How much of your online dating profile do people actually read?

If you're trying to attract men in San Francisco who like to visit coffee shops, you may want to skip filling in your "about me" section, and spend as much time as possible picking out your very best profile picture.

According to consumer research company AnswerLab, men spend 65 percent more time looking at photos than women, while women spend 50 percent more time than men actually reading through profiles.

These are the results of a small study conducted over the course of a single day at a coffee shop in San Francisco. 18 women and 21 men — who self-identified as being interested in dating a member of the opposite sex — were asked to peruse dating profiles from Match.com and eHarmony.com.

The results feed into a lot of stereotypes about how men and women approach dating, so there's a good chance you're not surprised by findings that suggest men don't read through online dating profiles. But the results of the study (which, let's face it, had a tiny sample size and a pretty narrow range of experimental conditions), aren't nearly as interesting as the methods used to acquire them: eye-tracking technology that kept meticulous track of where on the computer screen the experimental participants were looking. Discovery News' Kate Pregaman explains:

The researchers collected data using the Tobii X1 Light Eye Tracker, a new, portable model of eye tracker. The device works by shining an infrared light at the eye, creating reflections which are, in turn, recorded by a camera. Using the recorded pattern of reflections, the program calculates the angle between the cornea and pupil, which is used to calculate the angle of the gaze. Combining the angle of the gaze and the distance between the eyes and the screen leads to accurate tracking of the eye's movements.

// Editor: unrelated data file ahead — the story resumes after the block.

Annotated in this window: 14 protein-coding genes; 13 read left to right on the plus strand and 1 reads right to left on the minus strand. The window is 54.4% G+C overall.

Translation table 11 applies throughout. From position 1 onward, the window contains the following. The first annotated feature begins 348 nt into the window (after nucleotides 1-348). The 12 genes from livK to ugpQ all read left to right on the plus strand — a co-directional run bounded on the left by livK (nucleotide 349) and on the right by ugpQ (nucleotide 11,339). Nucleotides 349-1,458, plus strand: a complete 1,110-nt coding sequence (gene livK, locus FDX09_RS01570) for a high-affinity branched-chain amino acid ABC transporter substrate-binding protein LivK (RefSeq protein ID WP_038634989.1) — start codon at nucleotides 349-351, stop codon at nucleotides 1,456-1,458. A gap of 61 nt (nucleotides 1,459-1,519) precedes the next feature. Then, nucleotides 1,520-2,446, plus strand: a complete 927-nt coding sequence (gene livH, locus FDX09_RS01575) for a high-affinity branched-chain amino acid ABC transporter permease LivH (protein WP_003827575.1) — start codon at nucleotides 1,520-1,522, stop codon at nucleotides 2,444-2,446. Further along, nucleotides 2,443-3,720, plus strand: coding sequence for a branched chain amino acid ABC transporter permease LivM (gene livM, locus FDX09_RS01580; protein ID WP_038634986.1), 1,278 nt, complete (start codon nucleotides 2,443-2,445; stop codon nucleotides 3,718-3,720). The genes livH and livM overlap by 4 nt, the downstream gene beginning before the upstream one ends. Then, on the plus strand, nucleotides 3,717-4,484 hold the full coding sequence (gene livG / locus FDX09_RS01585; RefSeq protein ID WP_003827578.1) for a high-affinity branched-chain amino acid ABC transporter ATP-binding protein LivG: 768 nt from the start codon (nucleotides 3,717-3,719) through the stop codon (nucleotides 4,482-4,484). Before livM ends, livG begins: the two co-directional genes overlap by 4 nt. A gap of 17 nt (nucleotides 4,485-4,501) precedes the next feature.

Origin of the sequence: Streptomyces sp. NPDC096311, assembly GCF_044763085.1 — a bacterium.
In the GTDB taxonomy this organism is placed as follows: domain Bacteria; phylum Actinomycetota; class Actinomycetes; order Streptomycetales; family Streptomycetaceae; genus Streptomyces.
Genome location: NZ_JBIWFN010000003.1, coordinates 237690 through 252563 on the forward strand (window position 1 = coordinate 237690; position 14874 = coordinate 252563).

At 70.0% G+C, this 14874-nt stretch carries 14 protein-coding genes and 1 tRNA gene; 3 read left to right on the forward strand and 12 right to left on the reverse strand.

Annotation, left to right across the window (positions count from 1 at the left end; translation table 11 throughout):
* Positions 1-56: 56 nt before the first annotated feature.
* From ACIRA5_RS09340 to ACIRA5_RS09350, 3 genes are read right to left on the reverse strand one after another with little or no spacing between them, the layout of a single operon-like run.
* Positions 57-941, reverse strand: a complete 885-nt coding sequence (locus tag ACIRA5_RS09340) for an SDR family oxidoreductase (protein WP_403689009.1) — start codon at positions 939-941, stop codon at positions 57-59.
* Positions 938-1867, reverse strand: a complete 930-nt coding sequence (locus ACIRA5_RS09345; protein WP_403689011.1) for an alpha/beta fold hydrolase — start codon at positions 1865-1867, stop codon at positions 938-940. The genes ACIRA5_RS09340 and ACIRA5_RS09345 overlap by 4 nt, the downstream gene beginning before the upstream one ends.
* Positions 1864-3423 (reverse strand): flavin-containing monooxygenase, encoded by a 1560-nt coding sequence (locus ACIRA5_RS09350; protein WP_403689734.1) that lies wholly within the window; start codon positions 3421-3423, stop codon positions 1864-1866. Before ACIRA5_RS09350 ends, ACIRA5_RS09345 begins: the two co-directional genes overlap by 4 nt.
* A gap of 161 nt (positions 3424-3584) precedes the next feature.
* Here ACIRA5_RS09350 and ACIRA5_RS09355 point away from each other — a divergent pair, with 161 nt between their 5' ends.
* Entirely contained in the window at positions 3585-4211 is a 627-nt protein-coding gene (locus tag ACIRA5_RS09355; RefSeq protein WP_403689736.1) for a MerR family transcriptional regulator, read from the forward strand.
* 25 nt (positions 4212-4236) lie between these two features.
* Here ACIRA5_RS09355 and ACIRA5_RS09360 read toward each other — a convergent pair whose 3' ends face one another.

How much of your online dating profile do people actually read?

Your eyes are capable of incredibly quick movements that allow them to take in various aspects of your surroundings in rapid succession. When your eyes move from one aspect of this environment and refocus on something else (in the case of this experiment, the environment comprises images, text, and advertisements on a computer screen), researchers call that event a "fixation."

Shown here is an example of the data the researchers' eye-tracker is capable of collecting. The image reveals the recorded fixations of a man in the first 10 seconds of looking at a woman's profile on eHarmony. There are over 200 recorded fixations.

Just imagine what it would be like if your computer's webcam was outfitted with the technology behind the eye-trackers used in this experiment. Where would your eyes spend the majority of their time? Just imagine how much people would pay to have access to that information, and how it could be used to their advantage.

The future is a wonderfully frightening place.

[Via Discovery]